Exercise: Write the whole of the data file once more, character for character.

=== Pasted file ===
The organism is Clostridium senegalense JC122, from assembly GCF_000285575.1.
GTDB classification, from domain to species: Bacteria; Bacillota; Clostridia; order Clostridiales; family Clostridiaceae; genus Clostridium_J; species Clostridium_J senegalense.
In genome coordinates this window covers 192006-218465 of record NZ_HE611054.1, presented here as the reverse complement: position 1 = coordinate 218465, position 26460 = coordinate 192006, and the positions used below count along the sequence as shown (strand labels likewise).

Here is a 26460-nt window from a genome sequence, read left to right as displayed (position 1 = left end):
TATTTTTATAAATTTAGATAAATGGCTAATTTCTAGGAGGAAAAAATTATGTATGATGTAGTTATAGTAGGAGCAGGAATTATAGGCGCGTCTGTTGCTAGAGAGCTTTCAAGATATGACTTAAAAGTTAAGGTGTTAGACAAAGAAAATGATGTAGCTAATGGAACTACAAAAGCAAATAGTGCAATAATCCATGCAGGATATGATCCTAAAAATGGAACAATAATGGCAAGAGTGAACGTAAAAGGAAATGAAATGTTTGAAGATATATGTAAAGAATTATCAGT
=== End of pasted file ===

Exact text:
The organism is Clostridium senegalense JC122, from assembly GCF_000285575.1.
GTDB classification, from domain to species: Bacteria; Bacillota; Clostridia; order Clostridiales; family Clostridiaceae; genus Clostridium_J; species Clostridium_J senegalense.
In genome coordinates this window covers 192006-218465 of record NZ_HE611054.1, presented here as the reverse complement: position 1 = coordinate 218465, position 26460 = coordinate 192006, and the positions used below count along the sequence as shown (strand labels likewise).

Here is a 26460-nt window from a genome sequence, read left to right as displayed (position 1 = left end):
TATTTTTATAAATTTAGATAAATGGCTAATTTCTAGGAGGAAAAAATTATGTATGATGTAGTTATAGTAGGAGCAGGAATTATAGGCGCGTCTGTTGCTAGAGAGCTTTCAAGATATGACTTAAAAGTTAAGGTGTTAGACAAAGAAAATGATGTAGCTAATGGAACTACAAAAGCAAATAGTGCAATAATCCATGCAGGATATGATCCTAAAAATGGAACAATAATGGCAAGAGTGAACGTAAAAGGAAATGAAATGTTTGAAGATATATGTAAAGAATTATCAGT